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Scott Rathwell and Bradley W. Young

questioned where athletes learned to contribute, finding that teammates, coaches, and members of the athletic department exposed athletes to opportunities to contribute to society. Further, athletes described how other athletes helped them manage their time and supported their contributive efforts. One

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Joseph J. Gurgis, Gretchen A. Kerr and Ashley E. Stirling

Several researchers within coach education and development have advocated for the certification of coaches to ensure a consistent, minimum level of knowledge and competency ( Cushion et al., 2010 ; Nelson, Cushion, & Potrac, 2006 ; Potrac, Gilbert, & Denison, 2013 ). The strength of certification

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John Stoszkowski and Dave Collins

After a long stagnant period, coach education has recently received an input of some theory driven progression ( Cushion et al., 2010 ). For example, the recognition of coach development as an aspect of adult learning has led to greater consideration of andragogy (the art and science of adult

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Julia Walsh and Fraser Carson

Learning about coaching and learning to be a coach is complex and messy. Sport coaching is a multi-faceted activity involving the application and integration of different forms of knowledge and skills in a dynamic ill-defined context ( Jones & Standage, 2006 ). It is even more complicated for those

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Kurtis Pankow, Amber D. Mosewich and Nicholas L. Holt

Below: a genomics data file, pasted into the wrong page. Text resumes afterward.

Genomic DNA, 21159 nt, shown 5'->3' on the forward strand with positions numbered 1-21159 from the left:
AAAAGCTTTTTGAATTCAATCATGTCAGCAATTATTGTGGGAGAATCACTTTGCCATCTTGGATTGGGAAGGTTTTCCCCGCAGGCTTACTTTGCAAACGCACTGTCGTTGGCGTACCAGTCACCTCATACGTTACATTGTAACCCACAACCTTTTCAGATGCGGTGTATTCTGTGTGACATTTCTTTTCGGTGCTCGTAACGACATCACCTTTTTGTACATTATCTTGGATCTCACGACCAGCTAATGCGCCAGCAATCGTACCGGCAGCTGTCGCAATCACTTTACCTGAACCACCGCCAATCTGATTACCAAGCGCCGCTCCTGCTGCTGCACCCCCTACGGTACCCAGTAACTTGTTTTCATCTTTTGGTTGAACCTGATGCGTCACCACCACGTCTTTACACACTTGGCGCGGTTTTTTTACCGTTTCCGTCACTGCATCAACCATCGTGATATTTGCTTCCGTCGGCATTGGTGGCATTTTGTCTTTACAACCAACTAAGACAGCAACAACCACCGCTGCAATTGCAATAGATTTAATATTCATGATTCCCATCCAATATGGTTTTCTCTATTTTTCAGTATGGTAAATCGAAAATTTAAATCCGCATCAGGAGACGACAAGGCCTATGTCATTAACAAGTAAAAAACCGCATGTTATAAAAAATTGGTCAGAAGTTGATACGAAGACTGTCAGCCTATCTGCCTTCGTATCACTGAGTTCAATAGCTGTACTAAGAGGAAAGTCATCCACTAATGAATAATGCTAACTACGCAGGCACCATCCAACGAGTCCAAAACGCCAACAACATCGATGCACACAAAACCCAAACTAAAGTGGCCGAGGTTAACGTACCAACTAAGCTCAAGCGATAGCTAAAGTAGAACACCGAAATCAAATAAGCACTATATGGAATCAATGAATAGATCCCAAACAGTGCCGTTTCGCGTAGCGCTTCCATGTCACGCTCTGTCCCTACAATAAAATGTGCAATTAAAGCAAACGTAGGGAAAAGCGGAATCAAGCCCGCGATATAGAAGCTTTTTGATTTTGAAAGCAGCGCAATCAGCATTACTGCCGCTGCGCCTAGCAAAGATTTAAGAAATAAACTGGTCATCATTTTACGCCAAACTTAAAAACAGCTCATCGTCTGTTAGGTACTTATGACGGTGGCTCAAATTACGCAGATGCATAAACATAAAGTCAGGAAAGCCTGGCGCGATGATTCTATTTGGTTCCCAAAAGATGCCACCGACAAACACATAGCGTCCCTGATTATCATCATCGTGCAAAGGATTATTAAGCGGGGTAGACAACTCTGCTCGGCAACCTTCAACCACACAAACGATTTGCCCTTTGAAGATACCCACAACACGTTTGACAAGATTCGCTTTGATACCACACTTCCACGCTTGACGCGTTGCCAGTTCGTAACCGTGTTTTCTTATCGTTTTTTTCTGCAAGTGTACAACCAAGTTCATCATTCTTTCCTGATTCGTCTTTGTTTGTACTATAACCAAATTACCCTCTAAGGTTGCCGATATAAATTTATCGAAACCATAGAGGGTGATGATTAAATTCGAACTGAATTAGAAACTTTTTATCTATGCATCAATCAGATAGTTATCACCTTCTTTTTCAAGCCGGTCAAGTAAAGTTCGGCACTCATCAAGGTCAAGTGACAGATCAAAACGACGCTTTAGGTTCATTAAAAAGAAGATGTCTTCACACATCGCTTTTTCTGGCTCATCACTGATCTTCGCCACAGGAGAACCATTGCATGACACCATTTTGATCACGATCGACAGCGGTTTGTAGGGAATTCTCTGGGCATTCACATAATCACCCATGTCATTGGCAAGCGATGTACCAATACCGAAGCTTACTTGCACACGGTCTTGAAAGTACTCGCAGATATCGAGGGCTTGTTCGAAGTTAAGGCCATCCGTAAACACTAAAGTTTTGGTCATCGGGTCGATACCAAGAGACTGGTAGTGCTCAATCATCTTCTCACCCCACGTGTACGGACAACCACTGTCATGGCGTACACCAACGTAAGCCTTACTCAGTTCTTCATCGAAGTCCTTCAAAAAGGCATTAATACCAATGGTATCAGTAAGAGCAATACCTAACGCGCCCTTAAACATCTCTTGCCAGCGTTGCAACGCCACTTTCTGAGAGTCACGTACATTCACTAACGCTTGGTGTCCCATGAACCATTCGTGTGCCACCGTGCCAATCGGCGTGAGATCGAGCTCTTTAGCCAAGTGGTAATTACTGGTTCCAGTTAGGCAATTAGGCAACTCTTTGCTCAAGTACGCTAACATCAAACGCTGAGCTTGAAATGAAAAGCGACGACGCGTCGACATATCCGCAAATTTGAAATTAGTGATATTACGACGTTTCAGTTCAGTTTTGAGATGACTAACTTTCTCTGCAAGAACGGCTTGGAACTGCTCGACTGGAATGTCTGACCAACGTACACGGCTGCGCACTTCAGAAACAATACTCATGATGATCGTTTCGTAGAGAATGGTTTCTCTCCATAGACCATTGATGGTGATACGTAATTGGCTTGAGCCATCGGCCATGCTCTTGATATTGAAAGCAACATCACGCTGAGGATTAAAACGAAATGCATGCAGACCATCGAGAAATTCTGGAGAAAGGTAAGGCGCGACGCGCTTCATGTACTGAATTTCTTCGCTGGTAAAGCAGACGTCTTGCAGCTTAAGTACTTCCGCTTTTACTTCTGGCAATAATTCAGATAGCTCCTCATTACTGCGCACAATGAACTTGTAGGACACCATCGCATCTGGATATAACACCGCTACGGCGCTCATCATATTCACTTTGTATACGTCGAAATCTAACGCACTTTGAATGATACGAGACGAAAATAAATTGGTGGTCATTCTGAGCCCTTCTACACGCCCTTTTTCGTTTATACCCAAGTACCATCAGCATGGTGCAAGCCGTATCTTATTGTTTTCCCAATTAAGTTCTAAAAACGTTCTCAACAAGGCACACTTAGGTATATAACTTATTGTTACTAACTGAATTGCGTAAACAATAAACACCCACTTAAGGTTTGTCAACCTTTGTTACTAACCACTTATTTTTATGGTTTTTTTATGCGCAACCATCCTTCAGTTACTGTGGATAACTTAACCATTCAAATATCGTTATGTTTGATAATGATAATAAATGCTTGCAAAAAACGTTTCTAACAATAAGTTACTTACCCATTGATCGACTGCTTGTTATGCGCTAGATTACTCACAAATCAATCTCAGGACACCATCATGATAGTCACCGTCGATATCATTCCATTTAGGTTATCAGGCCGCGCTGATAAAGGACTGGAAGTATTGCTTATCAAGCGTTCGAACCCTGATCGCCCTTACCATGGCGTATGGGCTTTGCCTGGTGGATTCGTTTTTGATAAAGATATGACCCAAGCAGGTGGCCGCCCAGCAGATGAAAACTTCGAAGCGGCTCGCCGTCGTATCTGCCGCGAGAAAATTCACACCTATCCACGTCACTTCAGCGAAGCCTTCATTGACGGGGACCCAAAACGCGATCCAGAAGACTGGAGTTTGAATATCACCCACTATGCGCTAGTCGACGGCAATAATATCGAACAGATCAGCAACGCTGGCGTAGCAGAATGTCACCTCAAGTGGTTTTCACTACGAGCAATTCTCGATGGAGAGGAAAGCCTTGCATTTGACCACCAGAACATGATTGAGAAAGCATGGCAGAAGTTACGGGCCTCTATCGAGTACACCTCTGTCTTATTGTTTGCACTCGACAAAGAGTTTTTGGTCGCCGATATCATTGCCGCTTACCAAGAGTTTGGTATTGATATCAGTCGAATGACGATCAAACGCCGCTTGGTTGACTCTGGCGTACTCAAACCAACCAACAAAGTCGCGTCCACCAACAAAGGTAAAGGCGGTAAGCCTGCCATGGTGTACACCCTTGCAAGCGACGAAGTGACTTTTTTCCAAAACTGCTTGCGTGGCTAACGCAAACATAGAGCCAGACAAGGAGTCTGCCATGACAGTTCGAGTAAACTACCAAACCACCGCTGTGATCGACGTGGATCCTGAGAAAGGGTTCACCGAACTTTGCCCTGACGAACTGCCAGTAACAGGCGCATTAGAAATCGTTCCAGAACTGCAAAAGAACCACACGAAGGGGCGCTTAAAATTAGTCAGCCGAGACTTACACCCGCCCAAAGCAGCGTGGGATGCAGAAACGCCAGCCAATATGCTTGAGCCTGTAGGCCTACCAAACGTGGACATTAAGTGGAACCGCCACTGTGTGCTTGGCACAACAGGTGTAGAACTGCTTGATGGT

Coach education programs, and the study of coaching development, tend to focus on the acquisition of technical and tactical knowledge ( Erickson, Bruner, MacDonald, & Côté, 2008 ; Lemyre, Trudel, & Durand-Bush, 2007 ) rather than how coaches learn to lead athletes. Leadership requires more than

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Sebastian Altfeld, Paul Schaffran, Jens Kleinert and Michael Kellmann

‘I feel very exhausted from the season’, ‘It’s hard for me to go to the practice because I feel so empty’ or ‘I don’t know what’s going on. I don’t reach my usual performance even though I try it again and again’. These statements stem from coaches in therapeutic treatment describing themselves as

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Laurie B. Patterson, Susan H. Backhouse and Sergio Lara-Bercial

officials, medical practitioners and coaches has long been recognised ( Council of Europe’s Anti-Doping Convention, 1989 ). This was not surprising considering the evidence that emerged in the 1980s implicating athlete support personnel in doping practices. Coaches were specifically highlighted in these

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Blake Bennett and Glenn Fyall

Cassidy, Jones, and Potrac ( 2016 ) suggested that professional knowledge , or technical and tactical knowledge, is still the dominant view of sport coaching and privileges the bioscientific, product-oriented discourse. Simply, coaches may be viewed as ‘mere technicians’ whose mechanistic role is

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Tammy Sheehy, Sam Zizzi, Kristen Dieffenbach and Lee-Ann Sharp

In the field of applied sport psychology, sport psychology consultants (SPCs) help their clients enhance the process of performance, holistic well-being, and social functioning (Association for Applied Sport Psychology, [ AASP], 2016 ). Although coaches are discussed as client recipients in a

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Sofie Morbée, Maarten Vansteenkiste, Nathalie Aelterman and Leen Haerens

my players played well or whether I noticed some progress. —Richard, 32 years old, a youth football coach This quote comes from a coach who participated in an intervention on motivating coaching ( Reynders et al., 2019 ) and illustrates that contextual pressures on coaches can be conveyed in subtle